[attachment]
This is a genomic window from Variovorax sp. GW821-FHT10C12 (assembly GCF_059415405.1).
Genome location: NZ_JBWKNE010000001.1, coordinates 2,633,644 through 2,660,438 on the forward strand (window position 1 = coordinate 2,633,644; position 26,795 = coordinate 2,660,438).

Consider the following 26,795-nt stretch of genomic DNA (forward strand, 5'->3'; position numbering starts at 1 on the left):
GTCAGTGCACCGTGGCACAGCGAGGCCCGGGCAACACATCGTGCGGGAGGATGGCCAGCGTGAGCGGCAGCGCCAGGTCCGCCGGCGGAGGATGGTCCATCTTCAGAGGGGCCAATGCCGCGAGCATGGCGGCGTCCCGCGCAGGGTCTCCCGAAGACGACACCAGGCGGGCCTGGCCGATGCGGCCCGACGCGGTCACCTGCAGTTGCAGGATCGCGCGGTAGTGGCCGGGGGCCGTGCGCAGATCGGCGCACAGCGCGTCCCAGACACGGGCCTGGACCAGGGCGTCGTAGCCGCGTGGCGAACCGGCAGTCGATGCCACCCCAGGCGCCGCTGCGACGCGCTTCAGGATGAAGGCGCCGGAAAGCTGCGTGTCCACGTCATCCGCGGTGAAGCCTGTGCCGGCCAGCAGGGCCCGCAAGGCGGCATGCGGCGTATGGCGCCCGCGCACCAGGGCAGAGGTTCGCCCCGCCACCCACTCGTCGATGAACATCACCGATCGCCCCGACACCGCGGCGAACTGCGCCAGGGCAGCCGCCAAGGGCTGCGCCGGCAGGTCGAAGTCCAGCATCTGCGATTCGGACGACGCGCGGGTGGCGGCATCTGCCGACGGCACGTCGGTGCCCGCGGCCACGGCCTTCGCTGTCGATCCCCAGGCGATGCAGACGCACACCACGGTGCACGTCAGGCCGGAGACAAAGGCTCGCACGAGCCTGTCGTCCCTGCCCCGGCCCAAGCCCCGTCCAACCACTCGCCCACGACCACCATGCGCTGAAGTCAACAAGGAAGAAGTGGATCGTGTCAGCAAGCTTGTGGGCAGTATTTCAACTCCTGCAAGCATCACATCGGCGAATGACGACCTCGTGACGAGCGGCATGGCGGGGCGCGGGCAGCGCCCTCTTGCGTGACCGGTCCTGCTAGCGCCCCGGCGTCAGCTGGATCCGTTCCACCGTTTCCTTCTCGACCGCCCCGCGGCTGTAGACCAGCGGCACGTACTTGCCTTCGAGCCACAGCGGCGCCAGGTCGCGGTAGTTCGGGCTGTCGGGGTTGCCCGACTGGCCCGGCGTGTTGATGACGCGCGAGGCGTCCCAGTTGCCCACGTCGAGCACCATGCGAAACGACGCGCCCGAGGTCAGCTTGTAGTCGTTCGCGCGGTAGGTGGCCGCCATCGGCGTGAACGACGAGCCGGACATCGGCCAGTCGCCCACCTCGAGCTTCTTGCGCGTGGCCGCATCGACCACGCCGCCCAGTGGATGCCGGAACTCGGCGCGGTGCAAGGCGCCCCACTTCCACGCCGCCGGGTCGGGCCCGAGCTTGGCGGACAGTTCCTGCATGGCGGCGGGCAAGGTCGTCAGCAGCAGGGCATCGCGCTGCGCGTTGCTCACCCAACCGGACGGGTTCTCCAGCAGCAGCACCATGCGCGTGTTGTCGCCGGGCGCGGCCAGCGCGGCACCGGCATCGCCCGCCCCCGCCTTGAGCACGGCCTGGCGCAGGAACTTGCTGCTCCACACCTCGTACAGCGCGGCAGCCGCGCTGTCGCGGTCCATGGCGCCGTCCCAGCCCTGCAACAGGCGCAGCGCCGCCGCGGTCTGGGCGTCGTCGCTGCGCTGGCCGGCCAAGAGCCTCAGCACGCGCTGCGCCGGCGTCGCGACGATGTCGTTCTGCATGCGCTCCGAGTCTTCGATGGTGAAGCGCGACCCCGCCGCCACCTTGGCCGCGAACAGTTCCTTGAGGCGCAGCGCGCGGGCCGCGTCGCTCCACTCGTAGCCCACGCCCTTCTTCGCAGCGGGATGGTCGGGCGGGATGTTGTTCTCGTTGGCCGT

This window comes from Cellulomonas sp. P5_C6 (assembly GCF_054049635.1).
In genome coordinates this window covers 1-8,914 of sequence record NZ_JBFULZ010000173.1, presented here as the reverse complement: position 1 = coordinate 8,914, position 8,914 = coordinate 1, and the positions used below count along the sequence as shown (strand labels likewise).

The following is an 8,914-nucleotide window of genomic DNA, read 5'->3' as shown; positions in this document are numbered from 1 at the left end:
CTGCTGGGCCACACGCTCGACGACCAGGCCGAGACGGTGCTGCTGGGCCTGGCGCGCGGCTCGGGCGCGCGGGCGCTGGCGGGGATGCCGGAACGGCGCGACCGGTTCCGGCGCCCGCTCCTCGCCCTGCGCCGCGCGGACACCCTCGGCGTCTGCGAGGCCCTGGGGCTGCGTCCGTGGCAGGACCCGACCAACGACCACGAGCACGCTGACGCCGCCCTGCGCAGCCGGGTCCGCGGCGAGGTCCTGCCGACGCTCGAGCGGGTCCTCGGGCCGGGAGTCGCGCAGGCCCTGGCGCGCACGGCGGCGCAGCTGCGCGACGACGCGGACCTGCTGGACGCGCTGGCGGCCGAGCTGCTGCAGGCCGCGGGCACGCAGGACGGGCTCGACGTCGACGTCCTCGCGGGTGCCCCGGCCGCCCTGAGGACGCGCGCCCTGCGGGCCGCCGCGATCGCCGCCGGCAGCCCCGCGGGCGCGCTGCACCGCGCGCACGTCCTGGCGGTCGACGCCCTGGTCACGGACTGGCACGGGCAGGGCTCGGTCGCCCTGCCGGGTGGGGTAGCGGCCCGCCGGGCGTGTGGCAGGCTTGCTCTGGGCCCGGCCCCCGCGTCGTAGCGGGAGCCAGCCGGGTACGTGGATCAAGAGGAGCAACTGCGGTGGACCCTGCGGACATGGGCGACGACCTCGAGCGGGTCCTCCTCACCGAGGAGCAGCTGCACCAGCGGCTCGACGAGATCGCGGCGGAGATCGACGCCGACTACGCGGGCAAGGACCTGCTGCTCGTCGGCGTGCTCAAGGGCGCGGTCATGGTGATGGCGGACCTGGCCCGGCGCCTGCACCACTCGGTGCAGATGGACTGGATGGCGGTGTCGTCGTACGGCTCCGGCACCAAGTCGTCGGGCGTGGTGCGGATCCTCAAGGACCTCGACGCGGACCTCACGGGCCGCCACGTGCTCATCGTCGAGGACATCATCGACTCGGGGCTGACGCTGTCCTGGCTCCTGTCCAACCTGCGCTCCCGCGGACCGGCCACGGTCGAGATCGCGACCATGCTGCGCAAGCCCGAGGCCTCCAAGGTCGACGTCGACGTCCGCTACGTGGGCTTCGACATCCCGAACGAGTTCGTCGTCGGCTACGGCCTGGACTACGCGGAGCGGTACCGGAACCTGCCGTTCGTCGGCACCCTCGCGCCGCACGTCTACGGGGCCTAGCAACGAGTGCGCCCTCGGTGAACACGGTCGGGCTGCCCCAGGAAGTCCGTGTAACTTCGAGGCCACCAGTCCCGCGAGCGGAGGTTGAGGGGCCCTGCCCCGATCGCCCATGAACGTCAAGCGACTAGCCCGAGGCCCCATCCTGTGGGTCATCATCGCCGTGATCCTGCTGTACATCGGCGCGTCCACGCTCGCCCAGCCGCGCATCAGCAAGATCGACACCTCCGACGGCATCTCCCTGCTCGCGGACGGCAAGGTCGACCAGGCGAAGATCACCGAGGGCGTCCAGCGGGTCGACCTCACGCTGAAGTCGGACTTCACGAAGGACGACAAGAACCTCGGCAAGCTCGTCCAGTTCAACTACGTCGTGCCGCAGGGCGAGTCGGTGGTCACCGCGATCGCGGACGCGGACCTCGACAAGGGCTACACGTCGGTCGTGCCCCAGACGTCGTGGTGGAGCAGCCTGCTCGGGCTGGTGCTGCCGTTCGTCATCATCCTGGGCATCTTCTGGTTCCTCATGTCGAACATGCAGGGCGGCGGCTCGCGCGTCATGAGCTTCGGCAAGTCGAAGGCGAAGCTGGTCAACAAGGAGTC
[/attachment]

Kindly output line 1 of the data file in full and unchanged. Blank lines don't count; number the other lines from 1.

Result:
This is a genomic window from Variovorax sp. GW821-FHT10C12 (assembly GCF_059415405.1).